• Pedro Gomez says:

Awesome pong game tutorial. It help me a lot about gaming AS3 codes.

3. Stranger says:

• Ben Reynolds says:

If I’ve made an error, I’d love to fix it… but I can’t tell exactly where you are referring to. Can you give me a little more information? Thanks for alerting me :-)

• Rhinni says:

It’s the font embedding. Click on the textfield, next to style there is a button called ‘Embed…’. Click on it, at ‘character ranges’ tick uppercase, lowercase and numerals. Press OK now, and the text should now work fine!

• yogiereds says:

Hey buddy, I still can’t fix it. The number doesn’t show. What should I do?

• Sean says:

You need to click the + button at the top them select Punctuation and Basic Latin then click OK.

• Sean says:

Go Text -> Font Embedding first

• haris says:

Thanks Alot now its really working :)

• Owen says:

Your problem might be that you’re expecting the the text to come up straight away. In that case you need to put up the text manually as well, to start your scoreboard off.

Although it sounds like you’ve just made a slight error in the tutorial. I don’t think anyone else is finding your problem.

• Owen says:

Turns out you were right. My bad. :B Ignore my previous post.

4. Stranger says:

if I or the cpu scores a point, the 0 doesnt change into 1 but into nothing on top of the screen, also it might be becouse of this error:

Output says:

Fonts should be embedded for any text that may be edited at runtime, other than text with the “Use Device Fonts” setting. Use the Text > Font Embedding command to embed fonts.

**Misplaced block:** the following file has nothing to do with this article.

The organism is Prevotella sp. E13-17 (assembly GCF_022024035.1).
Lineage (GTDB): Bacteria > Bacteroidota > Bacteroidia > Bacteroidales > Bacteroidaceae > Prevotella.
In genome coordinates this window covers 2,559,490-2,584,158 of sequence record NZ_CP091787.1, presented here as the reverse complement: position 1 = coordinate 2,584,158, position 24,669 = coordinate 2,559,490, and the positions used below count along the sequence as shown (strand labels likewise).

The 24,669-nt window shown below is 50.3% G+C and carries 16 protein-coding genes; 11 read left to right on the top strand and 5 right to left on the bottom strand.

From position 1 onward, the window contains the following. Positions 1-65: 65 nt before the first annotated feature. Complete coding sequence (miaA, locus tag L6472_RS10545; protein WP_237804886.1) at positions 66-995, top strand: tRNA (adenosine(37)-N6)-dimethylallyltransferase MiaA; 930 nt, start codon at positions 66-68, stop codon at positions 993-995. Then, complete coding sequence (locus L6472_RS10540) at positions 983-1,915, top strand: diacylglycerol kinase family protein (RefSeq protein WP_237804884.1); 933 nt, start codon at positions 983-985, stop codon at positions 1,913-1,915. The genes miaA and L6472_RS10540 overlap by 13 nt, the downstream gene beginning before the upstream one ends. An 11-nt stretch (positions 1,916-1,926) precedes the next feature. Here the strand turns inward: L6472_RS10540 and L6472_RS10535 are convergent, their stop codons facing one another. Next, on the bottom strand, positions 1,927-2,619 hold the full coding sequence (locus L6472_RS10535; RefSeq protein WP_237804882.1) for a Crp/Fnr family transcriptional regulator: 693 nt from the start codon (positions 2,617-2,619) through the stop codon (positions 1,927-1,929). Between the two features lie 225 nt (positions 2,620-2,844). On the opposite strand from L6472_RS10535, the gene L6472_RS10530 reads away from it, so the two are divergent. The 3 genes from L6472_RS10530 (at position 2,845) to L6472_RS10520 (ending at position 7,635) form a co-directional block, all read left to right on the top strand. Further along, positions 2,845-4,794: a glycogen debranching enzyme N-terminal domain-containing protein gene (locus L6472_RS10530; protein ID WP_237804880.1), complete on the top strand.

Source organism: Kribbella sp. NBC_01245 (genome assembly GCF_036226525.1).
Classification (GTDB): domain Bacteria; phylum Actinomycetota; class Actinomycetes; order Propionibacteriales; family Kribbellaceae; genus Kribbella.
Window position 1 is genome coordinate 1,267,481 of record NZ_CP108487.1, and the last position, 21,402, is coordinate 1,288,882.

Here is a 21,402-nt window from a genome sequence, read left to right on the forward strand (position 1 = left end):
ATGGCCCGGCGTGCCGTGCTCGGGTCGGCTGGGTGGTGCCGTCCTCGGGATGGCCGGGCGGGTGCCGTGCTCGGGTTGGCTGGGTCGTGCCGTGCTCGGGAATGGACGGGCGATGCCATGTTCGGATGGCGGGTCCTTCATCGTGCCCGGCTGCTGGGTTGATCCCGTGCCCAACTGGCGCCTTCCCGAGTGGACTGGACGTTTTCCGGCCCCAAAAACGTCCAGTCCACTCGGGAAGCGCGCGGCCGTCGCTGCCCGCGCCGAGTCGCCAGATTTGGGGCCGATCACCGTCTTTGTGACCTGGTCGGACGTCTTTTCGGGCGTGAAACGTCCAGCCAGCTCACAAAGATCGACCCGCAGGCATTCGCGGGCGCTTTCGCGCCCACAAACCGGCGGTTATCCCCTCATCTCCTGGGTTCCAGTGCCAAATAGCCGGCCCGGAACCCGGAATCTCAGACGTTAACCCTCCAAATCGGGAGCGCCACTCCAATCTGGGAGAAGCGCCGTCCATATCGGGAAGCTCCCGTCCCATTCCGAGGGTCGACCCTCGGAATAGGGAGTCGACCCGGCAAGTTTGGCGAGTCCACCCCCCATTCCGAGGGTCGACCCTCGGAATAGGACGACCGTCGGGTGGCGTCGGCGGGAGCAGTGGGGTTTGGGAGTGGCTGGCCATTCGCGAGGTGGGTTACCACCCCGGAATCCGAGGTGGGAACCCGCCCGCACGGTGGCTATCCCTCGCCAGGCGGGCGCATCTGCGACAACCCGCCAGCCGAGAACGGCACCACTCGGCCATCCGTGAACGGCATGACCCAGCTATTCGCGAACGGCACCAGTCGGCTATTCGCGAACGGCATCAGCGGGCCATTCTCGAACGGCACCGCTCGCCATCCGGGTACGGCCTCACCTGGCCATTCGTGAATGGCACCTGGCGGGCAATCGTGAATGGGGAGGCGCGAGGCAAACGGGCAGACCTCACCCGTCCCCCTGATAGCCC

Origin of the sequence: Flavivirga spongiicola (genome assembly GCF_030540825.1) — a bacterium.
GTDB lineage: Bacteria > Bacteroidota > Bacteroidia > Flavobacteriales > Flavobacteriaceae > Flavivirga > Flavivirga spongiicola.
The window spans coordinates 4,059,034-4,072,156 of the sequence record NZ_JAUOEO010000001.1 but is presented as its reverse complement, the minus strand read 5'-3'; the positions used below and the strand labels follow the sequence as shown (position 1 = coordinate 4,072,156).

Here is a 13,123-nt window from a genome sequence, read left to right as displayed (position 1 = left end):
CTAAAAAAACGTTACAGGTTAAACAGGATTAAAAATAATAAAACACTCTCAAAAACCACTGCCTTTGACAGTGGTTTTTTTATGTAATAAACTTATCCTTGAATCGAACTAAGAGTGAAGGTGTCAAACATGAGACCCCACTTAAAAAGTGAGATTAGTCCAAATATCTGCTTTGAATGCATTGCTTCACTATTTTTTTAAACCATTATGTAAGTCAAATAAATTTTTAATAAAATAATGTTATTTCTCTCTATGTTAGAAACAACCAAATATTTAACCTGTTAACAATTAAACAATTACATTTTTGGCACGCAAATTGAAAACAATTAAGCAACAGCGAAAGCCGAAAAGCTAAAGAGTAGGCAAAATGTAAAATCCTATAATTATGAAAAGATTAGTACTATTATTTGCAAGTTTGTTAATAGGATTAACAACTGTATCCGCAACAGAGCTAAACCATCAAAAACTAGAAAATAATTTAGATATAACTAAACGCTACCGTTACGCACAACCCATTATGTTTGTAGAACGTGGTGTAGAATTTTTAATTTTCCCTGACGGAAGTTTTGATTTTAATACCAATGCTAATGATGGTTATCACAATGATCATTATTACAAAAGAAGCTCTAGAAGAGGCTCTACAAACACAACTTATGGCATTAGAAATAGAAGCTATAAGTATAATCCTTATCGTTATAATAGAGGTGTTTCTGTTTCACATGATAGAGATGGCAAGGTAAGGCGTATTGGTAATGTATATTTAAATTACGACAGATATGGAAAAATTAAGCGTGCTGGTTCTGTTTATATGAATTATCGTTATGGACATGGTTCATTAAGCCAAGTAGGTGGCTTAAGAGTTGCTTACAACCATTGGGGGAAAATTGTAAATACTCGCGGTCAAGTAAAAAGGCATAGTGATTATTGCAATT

• Emil Hestvik says:

Do you have the text objects set as classic > dynamic? I changed mine from that to TLF > Editable and it fixed the problem. Hope it helped :)

5. Ben Reynolds says:

OK, thanks, that makes sense to me now. Just like the error message says, I forgot to embed to font I used into the text field of the project. It runs fine on my computer because my computer already associates that font with what I used in the project, but for anyone running a different setup the font will be unknown, and just disappear.

I’ll try to fix it ASAP. Thanks again.

• Chrissy says:

It’s doin the same thing for me. How do I fix this?

• Chrissy says:

Nevermind I got it!!! Awesome!
Thanks so much!

6. Thanks for teaching this. You are too good in it. But can you also put in it to control the Paddle with the keyboard.

7. Ben Reynolds says:

Thanks, I’m glad you found it helpful! I’ll try to add on another tutorial part later with the keyboard controls when I have time.

8. a says:

whats the cpu score adding code? mine wont count computers points

• Ben Reynolds says:

Wow, thanks for leaving this comment… it made me realize that I had forgotten to include that code snippit in the post! You just need to add cpuScore++ to occur whenever the ball hits the left side of the screen. All fixed now :-)

9. Kemik says:

Awesommmeee tutorial. I made Pong. :D

10. Bill says:

Very good. Many thanks. A few minor errors (30px ball size vs. 10px) but entirely a fun and rewarding learning experience. I’m going to try to add the sounds and speed up the game as the points add up next. Sooooo… How about Space Invaders next? Or even Pac Man? Very cool, would be that.

11. n8studio says:

How would you make this mobile? I don’t know enough about mobile and probably programming too to make the leap. Aside from obvious screen size changes is there a set of handlers for touching the screen? Depending on how they need to be set up could change everything about the way this game is set up. I would love to see how to do this as well as a start screen and an end game screen based on time or points. Thanks for the great tutorial!